First of all, my wife got burned on a house that she bought that she couldn't sell when we moved in together so we decided to rent it out.  We ended up dealing with problem tenants, big time repair issues and even eventually took a loss on the property when she sold it just so she could stop worrying about the whole situation.  So although the main issue was a poor initial house purchase she is pretty strongly against getting back into the rental property game.

Secondly, I'm not exactly the handiest of guys.  I've done some small stuff around our house but it's not like I'm going to be able to go in and remodel a kitchen or tile floors in a house before we rent it out.  I also don't have a bunch of contractors I know that I could use and be sure I was getting a decent price so anything done to the property would be pretty much out of pocket at regular contractor prices.

Would investing in a REIT or several REITs be a reasonable way to capture some of the benefits of having a rental property without some of the huge headaches that come with it? Or should I just stick to my low cost index funds and keep plugging away there?

 

1 hour ago, Sand said:

Rentals are anything but passive investments, as you found out (always thought that you should have 0 rentals or a dozen.  1 is the suck.).  Anyway, financial studies have shown conclusively that a bit of RE in the form of REITs lowers risk in a portfolio.  It has generally pretty high returns (actually much better than the market in the last 20 years) and is also not very well correlated with the markets.  Most portfolio constructions I've seen will have 5-15% REITs.  Head over to portfoliocharts.com and see what some well regarded constructions look like with regard to RE there.

I have about 10% in REITs and feel that's a good number.

Yep, this. Between 10-15%

I only own two - VNQ and OHI. VNQ is the vanguard REIT ETF, OHI is long term health / assisted living facilities. Currently a 7% dividend, it was my best holding last year.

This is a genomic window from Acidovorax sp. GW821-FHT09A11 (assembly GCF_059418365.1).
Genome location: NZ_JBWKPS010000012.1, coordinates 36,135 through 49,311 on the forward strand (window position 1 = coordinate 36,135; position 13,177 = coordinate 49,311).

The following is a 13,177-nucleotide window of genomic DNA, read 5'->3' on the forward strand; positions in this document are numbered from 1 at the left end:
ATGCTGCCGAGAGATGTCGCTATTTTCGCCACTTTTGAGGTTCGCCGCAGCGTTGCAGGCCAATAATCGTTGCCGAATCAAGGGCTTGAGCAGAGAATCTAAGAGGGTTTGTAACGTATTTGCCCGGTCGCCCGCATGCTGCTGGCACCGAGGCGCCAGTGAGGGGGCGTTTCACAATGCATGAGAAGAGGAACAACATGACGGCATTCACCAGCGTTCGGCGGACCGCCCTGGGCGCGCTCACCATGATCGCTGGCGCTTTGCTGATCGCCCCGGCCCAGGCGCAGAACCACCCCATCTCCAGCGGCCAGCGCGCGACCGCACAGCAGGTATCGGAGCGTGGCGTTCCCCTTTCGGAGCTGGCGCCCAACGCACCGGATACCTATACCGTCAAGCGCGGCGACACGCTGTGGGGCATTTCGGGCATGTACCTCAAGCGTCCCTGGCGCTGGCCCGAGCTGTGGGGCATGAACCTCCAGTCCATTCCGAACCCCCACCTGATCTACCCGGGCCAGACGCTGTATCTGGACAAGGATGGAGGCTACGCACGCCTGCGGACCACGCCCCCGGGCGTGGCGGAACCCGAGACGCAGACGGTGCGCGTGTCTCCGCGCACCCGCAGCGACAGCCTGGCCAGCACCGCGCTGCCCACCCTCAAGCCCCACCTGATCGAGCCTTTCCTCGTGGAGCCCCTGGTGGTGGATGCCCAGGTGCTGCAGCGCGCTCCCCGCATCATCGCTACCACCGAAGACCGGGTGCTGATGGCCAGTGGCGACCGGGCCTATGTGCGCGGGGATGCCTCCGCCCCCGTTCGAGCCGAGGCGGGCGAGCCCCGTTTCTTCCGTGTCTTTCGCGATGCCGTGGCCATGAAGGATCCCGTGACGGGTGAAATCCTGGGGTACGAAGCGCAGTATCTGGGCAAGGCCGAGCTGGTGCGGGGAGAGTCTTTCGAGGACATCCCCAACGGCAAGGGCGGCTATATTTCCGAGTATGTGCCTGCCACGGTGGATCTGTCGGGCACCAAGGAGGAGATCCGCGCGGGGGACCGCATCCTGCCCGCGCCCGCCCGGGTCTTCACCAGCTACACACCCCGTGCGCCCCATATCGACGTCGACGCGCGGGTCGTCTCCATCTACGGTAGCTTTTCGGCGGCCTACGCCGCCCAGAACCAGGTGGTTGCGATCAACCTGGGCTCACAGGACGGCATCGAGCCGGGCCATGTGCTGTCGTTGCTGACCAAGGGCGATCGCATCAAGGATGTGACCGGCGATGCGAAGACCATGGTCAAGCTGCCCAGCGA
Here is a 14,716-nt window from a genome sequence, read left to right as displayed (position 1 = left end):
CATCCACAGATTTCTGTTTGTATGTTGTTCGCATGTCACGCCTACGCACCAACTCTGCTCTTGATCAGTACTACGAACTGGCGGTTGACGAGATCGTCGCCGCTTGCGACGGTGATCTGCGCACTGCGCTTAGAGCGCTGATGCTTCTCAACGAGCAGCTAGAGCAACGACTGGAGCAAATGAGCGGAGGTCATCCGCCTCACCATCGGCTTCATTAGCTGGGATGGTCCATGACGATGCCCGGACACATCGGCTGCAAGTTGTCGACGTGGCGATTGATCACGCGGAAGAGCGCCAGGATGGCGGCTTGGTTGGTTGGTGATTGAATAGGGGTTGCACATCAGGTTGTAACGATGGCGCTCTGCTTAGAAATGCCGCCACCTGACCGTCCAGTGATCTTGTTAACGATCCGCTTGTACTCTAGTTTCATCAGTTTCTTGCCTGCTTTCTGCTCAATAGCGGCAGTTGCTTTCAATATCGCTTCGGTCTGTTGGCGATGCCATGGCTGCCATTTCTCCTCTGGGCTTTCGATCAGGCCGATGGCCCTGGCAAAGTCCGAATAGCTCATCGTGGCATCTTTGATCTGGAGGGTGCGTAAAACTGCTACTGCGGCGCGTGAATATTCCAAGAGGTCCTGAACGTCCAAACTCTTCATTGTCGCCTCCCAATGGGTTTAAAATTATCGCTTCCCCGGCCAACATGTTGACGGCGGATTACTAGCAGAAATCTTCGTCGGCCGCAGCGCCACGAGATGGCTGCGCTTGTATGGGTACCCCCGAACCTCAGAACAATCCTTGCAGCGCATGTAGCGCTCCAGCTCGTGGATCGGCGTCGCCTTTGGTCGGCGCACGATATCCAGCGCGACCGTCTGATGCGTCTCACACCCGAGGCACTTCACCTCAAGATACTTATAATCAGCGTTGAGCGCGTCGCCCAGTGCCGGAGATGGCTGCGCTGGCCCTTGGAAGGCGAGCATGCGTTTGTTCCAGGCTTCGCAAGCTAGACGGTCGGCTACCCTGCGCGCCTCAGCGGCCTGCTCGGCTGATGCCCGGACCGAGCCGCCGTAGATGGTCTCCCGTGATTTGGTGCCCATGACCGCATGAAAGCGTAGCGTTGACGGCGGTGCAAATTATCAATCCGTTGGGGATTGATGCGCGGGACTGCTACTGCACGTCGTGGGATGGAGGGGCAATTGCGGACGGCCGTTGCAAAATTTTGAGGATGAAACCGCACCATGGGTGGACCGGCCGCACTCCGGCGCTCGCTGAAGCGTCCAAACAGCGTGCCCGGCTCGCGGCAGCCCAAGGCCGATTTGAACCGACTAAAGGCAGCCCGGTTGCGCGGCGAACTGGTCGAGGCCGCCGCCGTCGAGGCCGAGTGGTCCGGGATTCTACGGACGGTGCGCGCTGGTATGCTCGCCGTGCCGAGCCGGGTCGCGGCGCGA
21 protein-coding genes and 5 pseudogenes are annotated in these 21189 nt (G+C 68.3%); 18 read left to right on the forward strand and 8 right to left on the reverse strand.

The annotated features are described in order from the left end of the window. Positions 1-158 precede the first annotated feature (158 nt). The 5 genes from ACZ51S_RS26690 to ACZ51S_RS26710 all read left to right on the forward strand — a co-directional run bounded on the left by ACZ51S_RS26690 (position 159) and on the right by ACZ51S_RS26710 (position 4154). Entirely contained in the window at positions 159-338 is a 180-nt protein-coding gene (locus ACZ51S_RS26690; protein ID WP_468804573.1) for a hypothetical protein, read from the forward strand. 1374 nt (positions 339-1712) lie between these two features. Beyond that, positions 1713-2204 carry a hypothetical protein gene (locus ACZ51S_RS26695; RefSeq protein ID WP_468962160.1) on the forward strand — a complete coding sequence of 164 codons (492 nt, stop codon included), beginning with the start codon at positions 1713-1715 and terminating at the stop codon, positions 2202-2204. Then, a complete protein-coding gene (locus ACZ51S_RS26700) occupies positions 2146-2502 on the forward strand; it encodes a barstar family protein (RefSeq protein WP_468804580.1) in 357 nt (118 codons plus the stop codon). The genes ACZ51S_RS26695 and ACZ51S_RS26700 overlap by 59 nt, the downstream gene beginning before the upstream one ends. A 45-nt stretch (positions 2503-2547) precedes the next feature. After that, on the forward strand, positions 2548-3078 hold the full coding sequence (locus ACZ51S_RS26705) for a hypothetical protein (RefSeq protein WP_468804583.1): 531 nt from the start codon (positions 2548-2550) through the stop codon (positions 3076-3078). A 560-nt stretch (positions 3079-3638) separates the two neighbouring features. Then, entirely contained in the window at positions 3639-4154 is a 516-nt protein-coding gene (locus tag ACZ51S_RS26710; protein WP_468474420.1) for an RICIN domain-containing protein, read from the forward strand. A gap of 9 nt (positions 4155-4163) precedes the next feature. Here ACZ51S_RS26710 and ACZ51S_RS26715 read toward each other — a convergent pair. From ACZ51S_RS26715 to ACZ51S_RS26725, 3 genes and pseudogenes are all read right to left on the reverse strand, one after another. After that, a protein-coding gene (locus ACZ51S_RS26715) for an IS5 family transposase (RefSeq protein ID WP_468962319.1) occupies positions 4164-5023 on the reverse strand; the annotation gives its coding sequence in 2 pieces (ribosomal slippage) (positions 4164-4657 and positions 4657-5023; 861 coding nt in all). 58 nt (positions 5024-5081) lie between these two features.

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3 minutes ago, -OZ- said:

Yep, this. Between 10-15%

I only own two - VNQ and OHI. VNQ is the vanguard REIT ETF, OHI is long term health / assisted living facilities. Currently a 7% dividend, it was my best holding last year. 

Outside of sector funds I own SKT, KIM, O, CHCT, DLR, and VTR.  I have way more VTR than anything else.  Just ideas - those I own with mad money.  Most of the REIT money is in sector funds.

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Does anyone here use Avidia Bank for their HSA?  They are an option through my employer and they let you invest the funds fee free after $3,000.  The fund options look good.  I like that they have the Vanguard funds with low expense ratios.  Just looking for any thoughts before I open the account.

American Funds Invmt Co of Amer F1        AICFX        Large Blend        0.68
American Funds New Perspective F1        NPFFX        World Large Stock        0.82
BlackRock Equity Dividend Inv A        MDDVX        Large Value        0.98
Cohen & Steers Real Estate Securities A        CSEIX        Real Estate        1.15
Dreyfus Opportunistic Midcap Value A        DMCVX        Mid-Cap Blend        1.16
Franklin Growth A        FKGRX        Large Growth        0.88
Franklin High Income A1        FHAIX        High Yield Bond        0.76
Janus Henderson Venture A        JVTAX        Small Growth        1.03
Loomis Sayles Core Plus Bond A        NEFRX        Intermediate-Term Bond        0.73
MFS Conservative Allocation A        MACFX        Allocation--30% to 50% Equity        0.91
MFS Growth Allocation A        MAGWX        Allocation--70% to 85% Equity        1.02
MFS Moderate Allocation A        MAMAX        Allocation--50% to 70% Equity        0.96
PIMCO Government Money Market Instl        PGYXX        Money Market - Taxable        0.18
PIMCO StocksPLUS Small Institutional        PSCSX        Small Blend        0.79
PIMCO Total Return Instl        PTTRX        Intermediate-Term Bond        0.55
Vanguard 500 Index Admiral        VFIAX        Large Blend        0.04
Vanguard Mid Cap Index Admiral        VIMAX        Mid-Cap Blend        0.05
Vanguard Small Cap Index Adm        VSMAX        Small Blend        0.05
Vanguard Total Intl Stock Index Inv        VGTSX        Foreign Large Blend        0.17